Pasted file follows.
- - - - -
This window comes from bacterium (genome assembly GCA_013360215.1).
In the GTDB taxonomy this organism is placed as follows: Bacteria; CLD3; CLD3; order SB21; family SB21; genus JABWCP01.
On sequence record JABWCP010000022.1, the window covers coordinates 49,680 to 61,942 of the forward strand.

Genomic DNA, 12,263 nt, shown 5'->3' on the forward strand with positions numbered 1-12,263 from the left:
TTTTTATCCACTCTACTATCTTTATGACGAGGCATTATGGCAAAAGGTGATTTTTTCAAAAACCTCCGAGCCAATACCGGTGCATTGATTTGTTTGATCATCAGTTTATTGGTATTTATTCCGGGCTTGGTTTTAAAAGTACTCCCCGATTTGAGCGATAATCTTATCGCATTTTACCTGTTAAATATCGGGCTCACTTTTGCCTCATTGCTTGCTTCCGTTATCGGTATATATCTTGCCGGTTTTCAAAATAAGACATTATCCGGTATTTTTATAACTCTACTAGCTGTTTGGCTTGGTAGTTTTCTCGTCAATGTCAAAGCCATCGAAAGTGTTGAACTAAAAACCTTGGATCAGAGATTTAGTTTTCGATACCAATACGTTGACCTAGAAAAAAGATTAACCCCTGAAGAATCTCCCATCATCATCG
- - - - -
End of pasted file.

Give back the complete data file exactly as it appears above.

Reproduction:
This window comes from bacterium (genome assembly GCA_013360215.1).
In the GTDB taxonomy this organism is placed as follows: Bacteria; CLD3; CLD3; order SB21; family SB21; genus JABWCP01.
On sequence record JABWCP010000022.1, the window covers coordinates 49,680 to 61,942 of the forward strand.

Genomic DNA, 12,263 nt, shown 5'->3' on the forward strand with positions numbered 1-12,263 from the left:
TTTTTATCCACTCTACTATCTTTATGACGAGGCATTATGGCAAAAGGTGATTTTTTCAAAAACCTCCGAGCCAATACCGGTGCATTGATTTGTTTGATCATCAGTTTATTGGTATTTATTCCGGGCTTGGTTTTAAAAGTACTCCCCGATTTGAGCGATAATCTTATCGCATTTTACCTGTTAAATATCGGGCTCACTTTTGCCTCATTGCTTGCTTCCGTTATCGGTATATATCTTGCCGGTTTTCAAAATAAGACATTATCCGGTATTTTTATAACTCTACTAGCTGTTTGGCTTGGTAGTTTTCTCGTCAATGTCAAAGCCATCGAAAGTGTTGAACTAAAAACCTTGGATCAGAGATTTAGTTTTCGATACCAATACGTTGACCTAGAAAAAAGATTAACCCCTGAAGAATCTCCCATCATCATCG